5. Increase visibility to small points of generation and renewable sources: Existing analytical and planning tools most often cannot "see" small distributed energy resources. This includes small solar and wind generators among other renewable resources. Today, society puts much attention on renewable energy sources; however, the system currently cannot easily incorporate renewable and small-scale energy efficiency into daily operations.

6. Empower customers: Utilities need to start treating customers as partners, providing them with more information about how they are affecting the grid. For their part, customers can become more informed and engaged, viewing themselves as part of the solution and finding ways to improve the grid's reliability, either through increased efficiency, technology or other means.

7. Change the incentives for utility companies: As the chain of events that led to the 2003 disaster began to unfold, MISO requested that utility companies scale back the amount of electricity it was putting into the system. Instead, at least one utility did the opposite -- on the advice of its marketing department it pushed more power into the lines. We cannot afford this type of incentivizing of electric companies.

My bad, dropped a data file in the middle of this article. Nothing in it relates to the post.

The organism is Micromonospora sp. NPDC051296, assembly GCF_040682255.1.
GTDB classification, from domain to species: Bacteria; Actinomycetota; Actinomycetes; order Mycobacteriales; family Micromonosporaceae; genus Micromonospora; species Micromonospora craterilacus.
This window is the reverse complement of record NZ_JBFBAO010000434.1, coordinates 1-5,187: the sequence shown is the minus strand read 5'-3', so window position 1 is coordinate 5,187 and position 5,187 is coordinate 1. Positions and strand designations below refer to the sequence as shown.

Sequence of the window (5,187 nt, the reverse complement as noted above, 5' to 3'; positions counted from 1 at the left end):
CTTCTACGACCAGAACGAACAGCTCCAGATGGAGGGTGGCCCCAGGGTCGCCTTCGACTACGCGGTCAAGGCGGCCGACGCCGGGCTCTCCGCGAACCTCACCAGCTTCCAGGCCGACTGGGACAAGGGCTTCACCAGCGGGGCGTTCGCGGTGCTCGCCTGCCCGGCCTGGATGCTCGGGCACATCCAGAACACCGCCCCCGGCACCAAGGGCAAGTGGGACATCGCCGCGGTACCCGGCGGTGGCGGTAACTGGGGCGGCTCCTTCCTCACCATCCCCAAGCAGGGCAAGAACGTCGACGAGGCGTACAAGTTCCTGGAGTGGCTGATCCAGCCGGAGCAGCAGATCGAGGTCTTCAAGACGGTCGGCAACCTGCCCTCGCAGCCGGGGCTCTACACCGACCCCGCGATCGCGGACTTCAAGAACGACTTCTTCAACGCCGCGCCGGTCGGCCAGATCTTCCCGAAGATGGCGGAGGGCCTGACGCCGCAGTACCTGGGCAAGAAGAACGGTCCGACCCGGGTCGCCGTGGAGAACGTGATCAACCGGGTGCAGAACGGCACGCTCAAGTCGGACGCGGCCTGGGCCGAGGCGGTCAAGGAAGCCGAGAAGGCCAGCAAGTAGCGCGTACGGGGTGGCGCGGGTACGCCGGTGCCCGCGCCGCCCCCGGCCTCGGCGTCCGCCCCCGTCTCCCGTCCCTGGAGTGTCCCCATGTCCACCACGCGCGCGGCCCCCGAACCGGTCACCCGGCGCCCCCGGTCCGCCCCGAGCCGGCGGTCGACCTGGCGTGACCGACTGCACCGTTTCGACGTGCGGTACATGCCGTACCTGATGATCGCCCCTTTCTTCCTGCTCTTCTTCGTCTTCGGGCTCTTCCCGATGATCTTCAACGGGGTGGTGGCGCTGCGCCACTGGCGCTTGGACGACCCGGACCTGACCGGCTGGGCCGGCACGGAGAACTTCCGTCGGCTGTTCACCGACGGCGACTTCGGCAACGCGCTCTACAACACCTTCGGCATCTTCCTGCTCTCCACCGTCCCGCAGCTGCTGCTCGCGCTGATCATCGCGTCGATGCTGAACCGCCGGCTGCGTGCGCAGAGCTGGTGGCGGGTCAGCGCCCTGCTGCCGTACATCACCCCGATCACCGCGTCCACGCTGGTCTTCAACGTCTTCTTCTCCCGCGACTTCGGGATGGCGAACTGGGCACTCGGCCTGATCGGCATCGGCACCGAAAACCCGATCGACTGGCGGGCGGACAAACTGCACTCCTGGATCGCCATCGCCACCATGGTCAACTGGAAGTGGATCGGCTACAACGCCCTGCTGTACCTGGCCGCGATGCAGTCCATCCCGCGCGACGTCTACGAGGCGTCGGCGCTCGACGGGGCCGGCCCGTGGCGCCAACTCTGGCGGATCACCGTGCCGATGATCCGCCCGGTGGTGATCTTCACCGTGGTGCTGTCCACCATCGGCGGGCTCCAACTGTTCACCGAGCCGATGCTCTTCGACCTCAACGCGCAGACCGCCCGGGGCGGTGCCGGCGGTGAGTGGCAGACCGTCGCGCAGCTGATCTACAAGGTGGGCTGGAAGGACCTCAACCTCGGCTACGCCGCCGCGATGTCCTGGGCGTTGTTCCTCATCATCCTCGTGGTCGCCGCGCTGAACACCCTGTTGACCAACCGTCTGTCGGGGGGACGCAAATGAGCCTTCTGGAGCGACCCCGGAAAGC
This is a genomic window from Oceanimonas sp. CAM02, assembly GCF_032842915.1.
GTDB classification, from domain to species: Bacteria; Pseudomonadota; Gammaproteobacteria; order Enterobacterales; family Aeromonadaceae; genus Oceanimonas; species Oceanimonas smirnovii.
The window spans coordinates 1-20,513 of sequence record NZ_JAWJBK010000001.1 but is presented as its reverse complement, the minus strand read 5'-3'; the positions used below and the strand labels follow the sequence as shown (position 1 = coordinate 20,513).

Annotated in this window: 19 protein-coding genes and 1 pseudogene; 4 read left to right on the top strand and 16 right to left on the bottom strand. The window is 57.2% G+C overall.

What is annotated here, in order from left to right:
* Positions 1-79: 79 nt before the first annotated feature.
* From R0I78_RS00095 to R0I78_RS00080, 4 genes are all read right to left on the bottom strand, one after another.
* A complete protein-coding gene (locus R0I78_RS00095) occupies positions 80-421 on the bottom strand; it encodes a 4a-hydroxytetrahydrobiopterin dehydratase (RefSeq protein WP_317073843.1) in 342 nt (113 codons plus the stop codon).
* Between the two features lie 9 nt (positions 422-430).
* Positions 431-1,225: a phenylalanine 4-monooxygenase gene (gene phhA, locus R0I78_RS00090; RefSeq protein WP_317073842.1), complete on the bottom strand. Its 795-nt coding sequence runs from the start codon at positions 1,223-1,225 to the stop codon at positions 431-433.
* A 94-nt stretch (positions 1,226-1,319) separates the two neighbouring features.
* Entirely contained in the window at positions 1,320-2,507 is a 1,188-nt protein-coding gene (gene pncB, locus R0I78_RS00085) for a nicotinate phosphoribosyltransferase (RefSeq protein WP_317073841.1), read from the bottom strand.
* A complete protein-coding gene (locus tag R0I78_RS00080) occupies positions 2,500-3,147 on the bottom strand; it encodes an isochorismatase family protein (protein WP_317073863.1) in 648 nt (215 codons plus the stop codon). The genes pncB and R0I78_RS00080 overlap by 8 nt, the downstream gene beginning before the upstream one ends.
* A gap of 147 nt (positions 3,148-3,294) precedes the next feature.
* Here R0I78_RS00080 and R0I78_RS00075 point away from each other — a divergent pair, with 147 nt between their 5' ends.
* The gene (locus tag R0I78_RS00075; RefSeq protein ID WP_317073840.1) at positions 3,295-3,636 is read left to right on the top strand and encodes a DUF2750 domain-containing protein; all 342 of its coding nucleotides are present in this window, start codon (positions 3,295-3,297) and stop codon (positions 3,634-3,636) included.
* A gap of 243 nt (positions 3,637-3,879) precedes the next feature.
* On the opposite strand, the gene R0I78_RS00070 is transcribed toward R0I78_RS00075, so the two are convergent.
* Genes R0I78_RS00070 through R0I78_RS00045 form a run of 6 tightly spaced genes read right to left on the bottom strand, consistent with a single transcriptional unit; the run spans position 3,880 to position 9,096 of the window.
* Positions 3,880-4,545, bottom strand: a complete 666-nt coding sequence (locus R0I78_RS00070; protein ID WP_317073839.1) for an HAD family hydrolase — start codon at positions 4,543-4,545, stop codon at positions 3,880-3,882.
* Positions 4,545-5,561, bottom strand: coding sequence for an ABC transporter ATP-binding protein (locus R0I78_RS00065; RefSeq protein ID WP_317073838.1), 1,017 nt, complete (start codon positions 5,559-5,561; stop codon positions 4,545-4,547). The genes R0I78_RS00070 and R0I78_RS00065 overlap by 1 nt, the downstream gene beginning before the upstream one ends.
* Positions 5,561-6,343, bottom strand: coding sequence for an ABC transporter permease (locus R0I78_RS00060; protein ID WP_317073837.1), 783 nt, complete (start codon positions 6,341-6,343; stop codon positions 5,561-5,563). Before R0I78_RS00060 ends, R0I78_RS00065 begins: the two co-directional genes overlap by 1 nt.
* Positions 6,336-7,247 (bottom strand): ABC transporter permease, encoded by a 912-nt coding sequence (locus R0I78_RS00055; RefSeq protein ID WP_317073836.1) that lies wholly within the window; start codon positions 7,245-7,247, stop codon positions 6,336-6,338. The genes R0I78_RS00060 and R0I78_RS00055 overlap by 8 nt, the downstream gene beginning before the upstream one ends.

8. Use 21st century technology to run today's complex grid: Our elevators and iPods, security systems and supercomputers all depend on one energy source: electricity. Yet the technology to run the grid hasn't been notably upgraded since Ford built the Pinto. It's only too easy for one part of the system to fail, leaving the other parts vulnerable without anyone's knowledge. This is, of course, exactly what happened in 2003.

9. Encourage innovation in the electrical industry: Unfortunately, and somewhat ironically, the electrical industry is one of the most risk-averse in the world. Yet, without innovation we are all at risk. Instead of trying to resolve its technical shortcomings, the industry, due to its unique protected nature, has learned to live with and has developed a number of very costly workarounds to make its problems tolerable. The impacts of staying inefficient are enormous from so many perspectives that mentioning only greenhouse gases, poor power quality for modern electronics, and the obvious matter of financial cost really don't do justice to the scale of the problem.